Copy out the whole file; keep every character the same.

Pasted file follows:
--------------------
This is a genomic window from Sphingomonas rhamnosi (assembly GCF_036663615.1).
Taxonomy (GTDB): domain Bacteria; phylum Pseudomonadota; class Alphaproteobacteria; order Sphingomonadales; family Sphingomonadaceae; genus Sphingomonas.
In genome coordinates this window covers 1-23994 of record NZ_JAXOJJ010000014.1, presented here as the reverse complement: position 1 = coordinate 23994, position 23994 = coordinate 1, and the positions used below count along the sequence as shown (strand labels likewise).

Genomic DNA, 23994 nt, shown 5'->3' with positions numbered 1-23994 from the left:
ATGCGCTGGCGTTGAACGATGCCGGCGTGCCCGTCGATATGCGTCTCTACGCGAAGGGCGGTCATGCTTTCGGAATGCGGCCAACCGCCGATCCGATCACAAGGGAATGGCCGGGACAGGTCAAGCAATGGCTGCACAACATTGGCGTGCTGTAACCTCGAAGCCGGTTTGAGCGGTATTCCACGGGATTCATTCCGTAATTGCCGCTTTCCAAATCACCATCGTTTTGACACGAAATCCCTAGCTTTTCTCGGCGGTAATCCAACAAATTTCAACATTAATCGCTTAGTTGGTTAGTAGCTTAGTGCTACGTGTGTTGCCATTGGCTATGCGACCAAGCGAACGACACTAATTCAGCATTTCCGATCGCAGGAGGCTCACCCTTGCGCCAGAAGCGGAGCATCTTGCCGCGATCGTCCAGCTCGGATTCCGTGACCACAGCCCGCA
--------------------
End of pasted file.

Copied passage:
This is a genomic window from Sphingomonas rhamnosi (assembly GCF_036663615.1).
Taxonomy (GTDB): domain Bacteria; phylum Pseudomonadota; class Alphaproteobacteria; order Sphingomonadales; family Sphingomonadaceae; genus Sphingomonas.
In genome coordinates this window covers 1-23994 of record NZ_JAXOJJ010000014.1, presented here as the reverse complement: position 1 = coordinate 23994, position 23994 = coordinate 1, and the positions used below count along the sequence as shown (strand labels likewise).

Genomic DNA, 23994 nt, shown 5'->3' with positions numbered 1-23994 from the left:
ATGCGCTGGCGTTGAACGATGCCGGCGTGCCCGTCGATATGCGTCTCTACGCGAAGGGCGGTCATGCTTTCGGAATGCGGCCAACCGCCGATCCGATCACAAGGGAATGGCCGGGACAGGTCAAGCAATGGCTGCACAACATTGGCGTGCTGTAACCTCGAAGCCGGTTTGAGCGGTATTCCACGGGATTCATTCCGTAATTGCCGCTTTCCAAATCACCATCGTTTTGACACGAAATCCCTAGCTTTTCTCGGCGGTAATCCAACAAATTTCAACATTAATCGCTTAGTTGGTTAGTAGCTTAGTGCTACGTGTGTTGCCATTGGCTATGCGACCAAGCGAACGACACTAATTCAGCATTTCCGATCGCAGGAGGCTCACCCTTGCGCCAGAAGCGGAGCATCTTGCCGCGATCGTCCAGCTCGGATTCCGTGACCACAGCCCGCA